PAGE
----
our body is a being of two leaves, from one side a thing among things and otherwise what sees them and touches them; we say, because it is evident, that it unites these two properties within itself, and its double belongingness to the order of the "object" and to the order of the "subject" reveals to us quite unexpected relations between the two orders. It cannot be by incomprehensible accident that the body has this double reference; it teaches us that each calls for the other. For if the body is a thing among things, it is so in a stronger and deeper sense than they: in the sense that, we said, it is of them, and this means that it detaches itself upon them, and, accordingly, detaches itself from them. It is not simply a thing seen in fact (I do not see my back), it is visible by right, it falls under a vision that is both ineluctable and deferred. Conversely, if it touches and sees, this is not because it would have the visibles before itself as objects: they are about it, they even enter into its enclosure, they are within it, they line its looks and its hands inside and outside. If it touches them and sees them, this is only because, being of their family, itself visible and tangible, it uses its own being as a means to participate in theirs, because each of the two beings is an archetype for the other, because the body belongs to the order of the things as the world is universal flesh. One should not even say, as we did a moment ago, that the body is made up of two leaves, of which the one, that of the "sensible," is bound up with the rest of the world. There are not in it two leaves or two layers; fundamentally it is neither thing seen only nor seer only, it is Visibility sometimes wandering and sometimes | reassembled. And as such it is not in the world, it does not detain its view of the world as within a private garden: it sees the world itself, the world of everybody, and without having to leave "itself," because it is wholly - because its hands, its eyes, are nothing else than - this reference of a visible, a tangible-standard to all those whose resemblance it bears and whose evidence it gathers, by a magic that is the vision, the touch themselves. To speak of leaves or of layers is still to flatten and to juxtapose, under the reflective gaze, what coexists in the living and upright body. If one wants metaphors, it would be better to say that the body sensed and the body sentient are as the obverse and the reverse, or again, as two segments of one sole circular course which goes above from left to right and below from right to left, but which is but one sole movement in its two phases. And everything said about the sensed body pertains to the whole of the sensible of which it is a part, and to the world. If the body is one sole body in its two phases, it incorporates into itself the whole of the sensible and with the same movement incorporates itself into a "Sensible in itself." (137b.138bc)What we should keep in mind is that we, as integrated with the things in the world, we ourselves are on their horizon. To see an object is to indeterminately have our own selves on the horizon of our awareness, because we are implied in the object we see, just as any object implies the others on its horizon. So, when we see something, that thing is being reflected in us, in our vision. But what we are seeing is already a reflection of us. So in a sense, we see ourselves. But in another sense, it is like two mirrors facing one another, creating an infinity of diminishing images. But this infinite image is different than the two parts. And yet it is made of no more than the two parts.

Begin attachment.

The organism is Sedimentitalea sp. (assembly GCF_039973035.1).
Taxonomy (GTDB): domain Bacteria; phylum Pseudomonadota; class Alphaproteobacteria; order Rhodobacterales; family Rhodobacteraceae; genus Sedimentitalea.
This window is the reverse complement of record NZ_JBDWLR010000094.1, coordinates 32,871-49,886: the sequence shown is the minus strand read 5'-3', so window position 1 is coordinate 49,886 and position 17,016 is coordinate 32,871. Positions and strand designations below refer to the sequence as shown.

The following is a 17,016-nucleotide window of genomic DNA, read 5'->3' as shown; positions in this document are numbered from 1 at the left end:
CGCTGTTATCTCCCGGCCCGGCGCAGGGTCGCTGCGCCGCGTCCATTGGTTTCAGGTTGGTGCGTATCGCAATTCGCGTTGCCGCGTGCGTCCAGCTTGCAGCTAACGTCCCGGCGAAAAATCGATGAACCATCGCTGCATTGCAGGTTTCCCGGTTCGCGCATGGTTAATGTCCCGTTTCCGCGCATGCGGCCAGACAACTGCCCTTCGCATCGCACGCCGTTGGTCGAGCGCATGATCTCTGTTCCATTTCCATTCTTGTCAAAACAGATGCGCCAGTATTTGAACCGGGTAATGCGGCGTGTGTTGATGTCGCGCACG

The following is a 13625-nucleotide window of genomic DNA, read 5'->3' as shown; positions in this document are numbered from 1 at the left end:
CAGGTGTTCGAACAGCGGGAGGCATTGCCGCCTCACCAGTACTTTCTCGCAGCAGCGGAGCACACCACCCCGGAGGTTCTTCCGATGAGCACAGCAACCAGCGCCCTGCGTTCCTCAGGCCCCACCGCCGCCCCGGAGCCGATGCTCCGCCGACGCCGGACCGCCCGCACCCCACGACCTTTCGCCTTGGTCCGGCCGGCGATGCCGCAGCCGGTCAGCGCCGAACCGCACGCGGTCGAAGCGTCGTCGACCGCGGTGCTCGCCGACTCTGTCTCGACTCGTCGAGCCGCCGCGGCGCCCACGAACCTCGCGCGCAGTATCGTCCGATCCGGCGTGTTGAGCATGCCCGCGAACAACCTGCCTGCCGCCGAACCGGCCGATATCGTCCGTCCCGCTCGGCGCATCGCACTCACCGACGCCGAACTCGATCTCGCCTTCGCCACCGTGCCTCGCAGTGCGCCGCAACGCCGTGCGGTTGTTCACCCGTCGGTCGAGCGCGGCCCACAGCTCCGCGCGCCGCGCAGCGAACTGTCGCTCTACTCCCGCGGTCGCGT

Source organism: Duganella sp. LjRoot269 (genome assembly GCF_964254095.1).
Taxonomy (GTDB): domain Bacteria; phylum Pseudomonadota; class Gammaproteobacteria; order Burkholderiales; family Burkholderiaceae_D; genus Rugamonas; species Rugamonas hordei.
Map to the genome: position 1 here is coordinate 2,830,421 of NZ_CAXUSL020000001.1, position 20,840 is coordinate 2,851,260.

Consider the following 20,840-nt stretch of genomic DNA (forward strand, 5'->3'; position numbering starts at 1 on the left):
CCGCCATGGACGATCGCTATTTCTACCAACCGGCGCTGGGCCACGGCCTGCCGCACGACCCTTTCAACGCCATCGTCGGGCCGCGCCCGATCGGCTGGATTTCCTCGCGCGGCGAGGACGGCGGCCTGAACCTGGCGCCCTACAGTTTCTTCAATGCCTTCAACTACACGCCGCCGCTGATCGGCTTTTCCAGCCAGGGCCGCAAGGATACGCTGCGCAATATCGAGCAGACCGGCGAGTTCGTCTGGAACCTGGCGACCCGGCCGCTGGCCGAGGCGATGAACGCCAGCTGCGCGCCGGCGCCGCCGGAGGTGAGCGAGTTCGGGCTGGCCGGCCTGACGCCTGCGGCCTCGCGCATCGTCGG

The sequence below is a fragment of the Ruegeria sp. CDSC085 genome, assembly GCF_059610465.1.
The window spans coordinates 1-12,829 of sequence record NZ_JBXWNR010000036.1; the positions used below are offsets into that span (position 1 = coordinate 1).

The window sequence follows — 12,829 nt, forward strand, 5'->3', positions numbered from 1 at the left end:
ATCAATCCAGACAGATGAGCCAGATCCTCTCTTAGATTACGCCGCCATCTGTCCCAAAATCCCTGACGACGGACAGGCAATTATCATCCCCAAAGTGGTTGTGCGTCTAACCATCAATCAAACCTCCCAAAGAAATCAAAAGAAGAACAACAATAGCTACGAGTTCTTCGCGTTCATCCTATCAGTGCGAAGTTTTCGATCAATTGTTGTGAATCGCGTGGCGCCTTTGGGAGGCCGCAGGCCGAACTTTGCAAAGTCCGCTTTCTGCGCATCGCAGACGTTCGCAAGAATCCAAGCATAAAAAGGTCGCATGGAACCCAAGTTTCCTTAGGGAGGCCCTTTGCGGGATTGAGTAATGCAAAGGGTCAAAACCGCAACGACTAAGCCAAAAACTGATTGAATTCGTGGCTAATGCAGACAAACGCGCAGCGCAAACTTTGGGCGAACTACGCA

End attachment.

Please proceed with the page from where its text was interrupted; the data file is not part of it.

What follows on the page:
The flesh that we all belong to is like this. It allows us to be distinct on the one hand, all while being fully interwoven, fully interconstituted with everything else.